constant makes the forces negligible. With valves that work automatically, without
auxiliary power, such as pressure reducers and safety valves, rigidity is already taken
into account in the design and remains constant throughout the life of the valve.
Depending on its design, the bellow seal simultaneously protects the stem guide from
the medium and prevents wear from dirt particles.

Figure 7: Bellow stem seal Figure 8: Flange connection

4.3. Connections

The valve is connected to the pipe in the steam and condensate area by means of a
flange or it is directly welded on. The valve connections must be developed
accordingly, Figure 8 shows the flange connection and Figure 9 the welded end.

Flange connections have the advantage of being easier to dismantle when it is

necessary to replace a valve. The weak point is the seal, which may fail, as a result
of changes in temperature, for example. The sudden blowing of a seal also
represents an increased risk potential thanks to the high temperatures present in the
steam and condensate. This problem does not occur if the valve is welded directly to
the pipe and this is also a more cost-effective solution, as it does away with

Figure 9: Welded end Figure 10: Shoed end

the need for two welded flanges including fitting for each valve, with the need to
create weld seams in both cases. But should this need to be removed, higher
expenditure is involved. As the material of the valve is normally different to that of the
pipe, welding the valve to the pipe puts greater demands on execution (welding
technique, post-treatment, such as annealing, etc.). For this reason, valves are
available with shoed ends in the material of the pipe (Figure 10). Thus the highly
demanding (different materials) welding operation is moved from the building site to
the valve factory. On site at the plant, the same materials are welded together and
expenditure is sometimes far less.

5. Valve executions

5.1. Stop valves

Should flows of steam and condensate need to be isolated, the "ARI-FABA fr

Energien" type (Figure 11) is particularly suitable, thanks to the combination of
Hand wheel



Gland packing

Bellows seal

Inlet Outlet


Figure 11: Stop valve

"ARI-FABA fr Energien" [1]
special design solutions. Depending on the nominal diameter, the body of the valve
can also be made of the ductile materials spheroidal graphite iron GGG 40.3 or cast
steel 1.0619+N (>DN 50). The plug sealing to the edge of the seat is made by a
marginal seat, with the plug being hardened to improve the resistance to wear. The
stem guide is double-sealed, once by a stainless steel bellow seal that
simultaneously protects the guide from dirt and secondly, through a secondary
sealing gland packing, which, should the bellow seal become damaged, takes over
the sealing function for the transitional period until the valve is replaced. The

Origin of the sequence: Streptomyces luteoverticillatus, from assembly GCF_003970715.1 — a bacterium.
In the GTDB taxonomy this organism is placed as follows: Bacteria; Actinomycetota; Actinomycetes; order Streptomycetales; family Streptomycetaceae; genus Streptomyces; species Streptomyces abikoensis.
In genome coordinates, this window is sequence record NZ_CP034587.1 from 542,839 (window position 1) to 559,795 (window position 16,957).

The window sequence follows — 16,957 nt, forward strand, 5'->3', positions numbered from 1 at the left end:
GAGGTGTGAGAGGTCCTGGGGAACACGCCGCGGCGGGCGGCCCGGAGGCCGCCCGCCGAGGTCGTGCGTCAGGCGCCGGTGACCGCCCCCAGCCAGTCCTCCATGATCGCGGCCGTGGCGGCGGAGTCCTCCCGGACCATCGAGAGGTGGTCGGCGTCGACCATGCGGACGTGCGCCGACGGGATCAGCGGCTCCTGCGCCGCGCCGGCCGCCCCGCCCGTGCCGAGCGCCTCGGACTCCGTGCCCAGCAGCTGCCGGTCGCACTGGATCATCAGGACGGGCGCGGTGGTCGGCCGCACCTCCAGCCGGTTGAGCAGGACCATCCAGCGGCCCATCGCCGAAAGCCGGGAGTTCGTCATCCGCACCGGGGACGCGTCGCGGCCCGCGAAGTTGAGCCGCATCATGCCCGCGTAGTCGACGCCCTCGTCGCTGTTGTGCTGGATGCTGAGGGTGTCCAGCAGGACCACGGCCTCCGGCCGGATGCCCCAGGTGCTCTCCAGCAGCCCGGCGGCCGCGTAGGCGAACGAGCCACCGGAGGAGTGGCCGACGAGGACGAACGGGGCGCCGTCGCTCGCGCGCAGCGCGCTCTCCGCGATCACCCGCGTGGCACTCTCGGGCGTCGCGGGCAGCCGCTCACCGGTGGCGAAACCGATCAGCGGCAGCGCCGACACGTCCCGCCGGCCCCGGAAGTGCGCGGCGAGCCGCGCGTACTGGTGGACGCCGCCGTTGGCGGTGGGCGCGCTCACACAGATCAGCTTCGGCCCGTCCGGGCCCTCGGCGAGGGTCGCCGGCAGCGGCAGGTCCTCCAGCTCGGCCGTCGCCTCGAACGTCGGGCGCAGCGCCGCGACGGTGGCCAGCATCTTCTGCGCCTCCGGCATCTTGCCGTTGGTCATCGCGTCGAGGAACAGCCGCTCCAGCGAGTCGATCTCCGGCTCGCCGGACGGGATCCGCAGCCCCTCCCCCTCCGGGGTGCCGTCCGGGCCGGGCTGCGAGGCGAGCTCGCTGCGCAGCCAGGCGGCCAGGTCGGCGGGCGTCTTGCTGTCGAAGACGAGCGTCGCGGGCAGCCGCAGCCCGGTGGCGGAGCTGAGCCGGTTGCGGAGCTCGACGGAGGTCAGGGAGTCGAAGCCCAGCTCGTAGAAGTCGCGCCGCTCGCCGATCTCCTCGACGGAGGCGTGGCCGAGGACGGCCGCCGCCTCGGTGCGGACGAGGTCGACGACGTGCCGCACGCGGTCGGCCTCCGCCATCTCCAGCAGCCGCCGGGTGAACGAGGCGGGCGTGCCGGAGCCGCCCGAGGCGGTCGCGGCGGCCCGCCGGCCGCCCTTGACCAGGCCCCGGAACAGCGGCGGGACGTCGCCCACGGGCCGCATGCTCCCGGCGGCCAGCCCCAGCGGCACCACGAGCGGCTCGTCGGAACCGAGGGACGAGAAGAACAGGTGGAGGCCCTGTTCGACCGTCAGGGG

enclosure of the threaded stem in the handwheel area stops dirt getting onto the
thread, which would make it run sluggishly. On the other hand, a bare, greased
thread would greatly consolidate the local dirt and there is usually no cleaning before
the next operation. With this design, the handwheel is also "non-rising" and thus,
even at different settings, always remains at the same height relative to the valve
body. The extra-fine thread stem produces a better force ratio with the advantages of
being smooth running and having greater plug pressure acting on the seat.

5.2. Control valves

Vapour facilities are seldom only operated at full load, usually it must be possible to
set all the operating states between 0 and 100% for the individual areas of the entire
installation independently of one another at any time. This is achieved by throttling
the vapour flow by means of control valves. Figure 12 shows the valve that is
particularly suited to this task, the "ARI-STEVI 470" valve, that is




Stem guide

V-ring unit

Mounting bonnet




Intlet Outlet

Figure 12:
Control valve "ARI-STEVI 470" [1]
operated by an electric actuator. The marginal seat plug has a parabolic contour,
which makes it possible to regulate even the smallest flow rates precisely and
accurately. The seat is screwed and because of the vast number of different
diameters, as well as the usual nominal diameter selection, there is also a fine
graduation in the flow output and thus the option of accurate sizing. The plug stem
guide allows precise regulation and the hardened bush makes this execution
particularly resistant to wear. The valve shown has a V-ring unit seal for the stem
guide. If the temperature of the medium is higher than the permitted level, an
execution with a stainless steel bellow seal is also available. Further details are given
in [1].

5.3. Pressure reducers

In contrast to control valves, pressure reducers operate without auxiliary power and
are driven solely by the medium. Their function is reducing a high pressure (upstream
pressure) to a lower pressure (downstream pressure). At the same time, the